By MARK BITTMAN
Sugar is indeed toxic. It may not be the only problem with the Standard American Diet, but it’s fast becoming clear that it’s the major one.
A study published in the Feb. 27 issue of the journal PLoS One links increased consumption of sugar with increased rates of diabetes by examining the data on sugar availability and the rate of diabetes in 175 countries over the past decade. And after accounting for many other factors, the researchers found that increased sugar in a population’s food supply was linked to higher diabetes rates independent of rates of obesity.
In other words, according to this study, obesity doesn’t cause diabetes: sugar does.
The study demonstrates this with the same level of confidence that linked cigarettes and lung cancer in the 1960s. As Rob Lustig, one of the study’s authors and a pediatric endocrinologist at the University of California, San Francisco, said to me, “You could not enact a real-world study that would be more conclusive than this one.”
The study controlled for poverty, urbanization, aging, obesity and physical activity. It controlled for other foods and total calories. In short, it controlled for everything controllable, and it satisfied the longstanding “Bradford Hill” criteria for what’s called medical inference of causation by linking dose (the more sugar that’s available, the more occurrences of diabetes); duration (if sugar is available longer, the prevalence of diabetes increases); directionality (not only does diabetes increase with more sugar, it decreases with less sugar); and precedence (diabetics don’t start consuming more sugar; people who consume more sugar are more likely to become diabetics).
The key point in the article is this: “Each 150 kilocalories/person/day increase in total calorie availability related to a 0.1 percent rise in diabetes prevalence (not significant), whereas a 150 kilocalories/person/day rise in sugar availability (one 12-ounce can of soft drink) was associated with a 1.1 percent rise in diabetes prevalence.” Thus: for every 12 ounces of sugar-sweetened beverage introduced per person per day into a country’s food system, the rate of diabetes goes up 1 percent. (The study found no significant difference in results between those countries that rely more heavily on high-fructose corn syrup and those that rely primarily on cane sugar.)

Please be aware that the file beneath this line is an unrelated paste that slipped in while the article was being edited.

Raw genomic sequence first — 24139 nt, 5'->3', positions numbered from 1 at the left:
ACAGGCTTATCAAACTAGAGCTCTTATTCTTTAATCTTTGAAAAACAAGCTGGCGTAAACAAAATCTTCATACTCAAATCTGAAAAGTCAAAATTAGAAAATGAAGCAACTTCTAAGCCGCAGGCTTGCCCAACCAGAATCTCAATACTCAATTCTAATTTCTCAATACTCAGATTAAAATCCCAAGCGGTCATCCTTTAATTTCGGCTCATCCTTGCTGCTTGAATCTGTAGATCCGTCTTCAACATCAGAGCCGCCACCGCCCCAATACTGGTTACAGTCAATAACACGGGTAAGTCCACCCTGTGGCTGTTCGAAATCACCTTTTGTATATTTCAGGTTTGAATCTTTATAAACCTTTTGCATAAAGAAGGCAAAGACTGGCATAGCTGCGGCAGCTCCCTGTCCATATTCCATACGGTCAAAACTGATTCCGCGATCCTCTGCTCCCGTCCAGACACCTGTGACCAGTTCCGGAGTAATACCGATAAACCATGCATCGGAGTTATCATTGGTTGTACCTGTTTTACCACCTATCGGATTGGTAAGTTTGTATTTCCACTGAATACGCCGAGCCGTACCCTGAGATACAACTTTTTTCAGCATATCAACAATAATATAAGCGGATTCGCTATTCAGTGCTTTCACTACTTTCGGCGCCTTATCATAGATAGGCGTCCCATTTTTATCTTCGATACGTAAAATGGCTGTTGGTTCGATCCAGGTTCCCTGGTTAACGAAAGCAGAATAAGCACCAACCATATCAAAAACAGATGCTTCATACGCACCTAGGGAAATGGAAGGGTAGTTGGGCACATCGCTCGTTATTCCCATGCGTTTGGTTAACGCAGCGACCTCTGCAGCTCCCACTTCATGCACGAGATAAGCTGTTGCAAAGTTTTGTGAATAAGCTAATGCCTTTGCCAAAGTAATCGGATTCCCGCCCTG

This is as good (or bad) as it gets, the closest thing to causation and a smoking gun that we will see. (To prove “scientific” causality you’d have to completely control the diets of thousands of people for decades. It’s as technically impossible as “proving” climate change or football-related head injuries or, for that matter, tobacco-caused cancers.) And just as tobacco companies fought, ignored, lied and obfuscated in the ’60s (and, indeed, through the ’90s), the pushers of sugar will do the same now.
But as Lustig says, “This study is proof enough that sugar is toxic. Now it’s time to do something about it.”
The next steps are obvious, logical, clear and up to the Food and Drug Administration. To fulfill its mission, the agency must respond to this information by re-evaluating the toxicity of sugar, arriving at a daily value — how much added sugar is safe? — and ideally removing fructose (the “sweet” molecule in sugar that causes the damage) from the “generally recognized as safe” list, because that’s what gives the industry license to contaminate our food supply.
On another front, two weeks ago a coalition of scientists and health advocates led by the Center for Science in the Public Interest petitioned the F.D.A. to both set safe limits for sugar consumption and acknowledge that added sugars, rather than lingering on the “safe” list, should be declared unsafe at the levels at which they’re typically consumed. (The F.D.A. has not yet responded to the petition.)
Allow me to summarize a couple of things that the PLoS One study clarifies. Perhaps most important, as a number of scientists have been insisting in recent years, all calories are not created equal. By definition, all calories give off the same amount of energy when burned, but your body treats sugar calories differently, and that difference is damaging.
And as Lustig lucidly wrote in “Fat Chance,” his compelling 2012 book that looked at the causes of our diet-induced health crisis, it’s become clear that obesity itself is not the cause of our dramatic upswing in chronic disease. Rather, it’s metabolic syndrome, which can strike those of “normal” weight as well as those who are obese. Metabolic syndrome is a result of insulin resistance, which appears to be a direct result of consumption of added sugars. This explains why there’s little argument from scientific quarters about the “obesity won’t kill you” studies; technically, they’re correct, because obesity is a marker for metabolic syndrome, not a cause.
The take-away: it isn’t simply overeating that can make you sick; it’s overeating sugar. We finally have the proof we need for a verdict: sugar is toxic.